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Comment on the authors presentation of Bertha Rochester in the extracts from Jane Eyre and Wide Sargasso Sea.

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Introduction

Comment on the authors' presentation of Bertha Rochester in the extracts from Jane Eyre and Wide Sargasso Sea. There is huge contrast of how Bertha is presented in each of the extracts; in the Jane Eyre extracts, Bertha is portrayed as a wild and inhuman beast, she is presented in this way to give the reader a prejudice against her and to make them favour Jane's character. Whereas in Wide Sargasso Sea she is shown to have more human qualities, the story reflects Bertha in a more sympathetic light. There are obvious differences with the use of dialogue in each extract. For example, in the first extract there is very little; most of the speech comes from Mr. Rochester barking orders at Jane - "Hold that". Commands like these show Mr. Rochester's authority over Jane. After Mr. Rochester leaves the room there is no more speech which leaves the author free to describe the setting and begin to build up the bias she wants the reader to have against Bertha - "a murderess" is the phrase used to describe Bertha in this extract and Jane thinks that the utter thought of Bertha being so close "appalling". ...read more.

Middle

Examples of this dark imagery in Jane Eyre include phrases like "groaned", "fear of either death or of something else...", "trickling gore" and "the maniac" but also references to "Satan himself" and "Judas" give the reader the impression of some un-holy creature being present. Especially in the first extract where Mr. Mason's injuries are described, the imagery is cleverly used to imply the viciousness of Bertha, it makes her seems even less human, to have been able to inflict such terrible injury. And in the second extract the imagery is used to emphasize her animal characteristics, for example - "...whether beast or human being, one could not, at first sight, tell..." which infers to the reader that Bertha is such a hideous beast that it is difficult to tell what she really is. However, in Wide Sargasso Sea the only imagery used to suggest and inhuman qualities in Bertha is when the two girls talk about seeing a "ghost", although, even this suggests humanity because ghosts are normally seen as human. Ironically, in this extract, unlike the other two, Grace Poole is noted to be more beastly than Bertha herself - "...but I hid it from your beastly eyes...", Bertha does not see herself as an ...read more.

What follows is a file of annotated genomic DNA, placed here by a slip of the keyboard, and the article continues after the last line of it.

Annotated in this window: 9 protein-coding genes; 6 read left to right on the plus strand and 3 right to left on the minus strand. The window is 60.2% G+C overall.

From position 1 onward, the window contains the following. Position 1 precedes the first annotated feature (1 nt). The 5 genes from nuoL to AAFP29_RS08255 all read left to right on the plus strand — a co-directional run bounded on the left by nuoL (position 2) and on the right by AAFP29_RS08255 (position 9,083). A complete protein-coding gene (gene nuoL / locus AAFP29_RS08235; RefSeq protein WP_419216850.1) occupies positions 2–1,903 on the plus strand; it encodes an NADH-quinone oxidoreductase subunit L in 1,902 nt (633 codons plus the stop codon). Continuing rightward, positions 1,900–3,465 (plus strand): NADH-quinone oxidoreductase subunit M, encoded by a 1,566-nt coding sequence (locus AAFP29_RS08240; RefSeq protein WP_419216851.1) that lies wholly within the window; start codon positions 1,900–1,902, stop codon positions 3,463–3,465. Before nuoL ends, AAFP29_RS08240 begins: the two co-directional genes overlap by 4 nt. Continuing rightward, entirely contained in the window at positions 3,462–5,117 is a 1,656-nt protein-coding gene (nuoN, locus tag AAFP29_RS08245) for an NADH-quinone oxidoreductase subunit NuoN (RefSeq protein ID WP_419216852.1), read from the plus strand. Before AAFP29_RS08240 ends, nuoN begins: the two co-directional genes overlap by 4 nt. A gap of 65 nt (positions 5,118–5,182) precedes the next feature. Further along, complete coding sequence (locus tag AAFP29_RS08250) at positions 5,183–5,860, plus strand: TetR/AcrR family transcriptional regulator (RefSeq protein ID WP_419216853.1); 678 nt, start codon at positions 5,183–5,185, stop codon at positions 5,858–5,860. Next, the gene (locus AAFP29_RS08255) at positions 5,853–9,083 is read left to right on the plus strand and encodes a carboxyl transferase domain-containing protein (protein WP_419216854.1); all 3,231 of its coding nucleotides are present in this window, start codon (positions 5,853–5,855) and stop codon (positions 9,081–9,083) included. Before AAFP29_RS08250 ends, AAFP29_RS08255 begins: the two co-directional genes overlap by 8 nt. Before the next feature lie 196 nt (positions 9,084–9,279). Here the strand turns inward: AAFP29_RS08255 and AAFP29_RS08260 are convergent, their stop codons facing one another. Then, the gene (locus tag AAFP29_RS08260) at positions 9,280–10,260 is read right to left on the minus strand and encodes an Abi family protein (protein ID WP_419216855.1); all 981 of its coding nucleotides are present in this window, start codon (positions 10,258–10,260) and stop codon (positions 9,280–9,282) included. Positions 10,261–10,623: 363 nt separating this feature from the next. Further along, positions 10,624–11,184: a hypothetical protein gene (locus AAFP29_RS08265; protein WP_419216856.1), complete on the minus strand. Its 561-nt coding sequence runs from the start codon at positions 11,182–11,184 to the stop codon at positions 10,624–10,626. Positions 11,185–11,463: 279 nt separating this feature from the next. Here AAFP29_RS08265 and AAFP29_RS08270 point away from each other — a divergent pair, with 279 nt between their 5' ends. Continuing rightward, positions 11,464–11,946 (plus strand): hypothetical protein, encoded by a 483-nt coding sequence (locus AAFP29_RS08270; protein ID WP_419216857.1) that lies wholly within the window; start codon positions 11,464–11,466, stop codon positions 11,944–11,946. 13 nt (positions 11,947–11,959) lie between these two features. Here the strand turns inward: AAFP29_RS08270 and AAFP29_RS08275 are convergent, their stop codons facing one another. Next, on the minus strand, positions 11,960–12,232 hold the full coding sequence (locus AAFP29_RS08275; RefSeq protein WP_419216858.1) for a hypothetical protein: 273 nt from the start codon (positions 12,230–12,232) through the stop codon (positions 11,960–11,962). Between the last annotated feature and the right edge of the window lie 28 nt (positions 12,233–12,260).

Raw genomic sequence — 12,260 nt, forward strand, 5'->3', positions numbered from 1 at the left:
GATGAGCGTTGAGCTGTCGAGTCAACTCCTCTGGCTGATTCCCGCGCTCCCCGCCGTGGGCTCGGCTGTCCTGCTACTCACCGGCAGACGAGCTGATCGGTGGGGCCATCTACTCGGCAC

Conclusion

For example, the second extract from Jane Eyre describes a "room without a window", with a "strong fender" and "a lamp suspended from the ceiling by a chain", this implies that Bertha is locked away and the fact that the fire is "guarded" suggests that Bertha is likely to hurt herself or someone else. The whole room is described like a prison further implicating Bertha as some crazy, untamed beast. However, there is, yet again, a great contrast in Wide Sargasso Sea. The only thing to suggest unpleasantness is the fact that Bertha says she feels "so cold". The rest of the description explains that she has a red dress and shoes that she is fond of telling us that she is in fact human after all, to have possessions shows her humanity. Bertha's mistrust is highlighted once more here, when she accuses Grace of hiding her "red dress" and how she hides the letter she wrote to her brother, Mr. Rochester - "It's all here, it's all here, but I hid it from your beastly eyes as I hide everything...". To sum up, the two authors' presentations of Bertha are very different. Reasons for this could be the change in thoughts towards mental health over the years but mainly it is the use of dialogue, imagery and setting that creates the contrast so well. ...read more.

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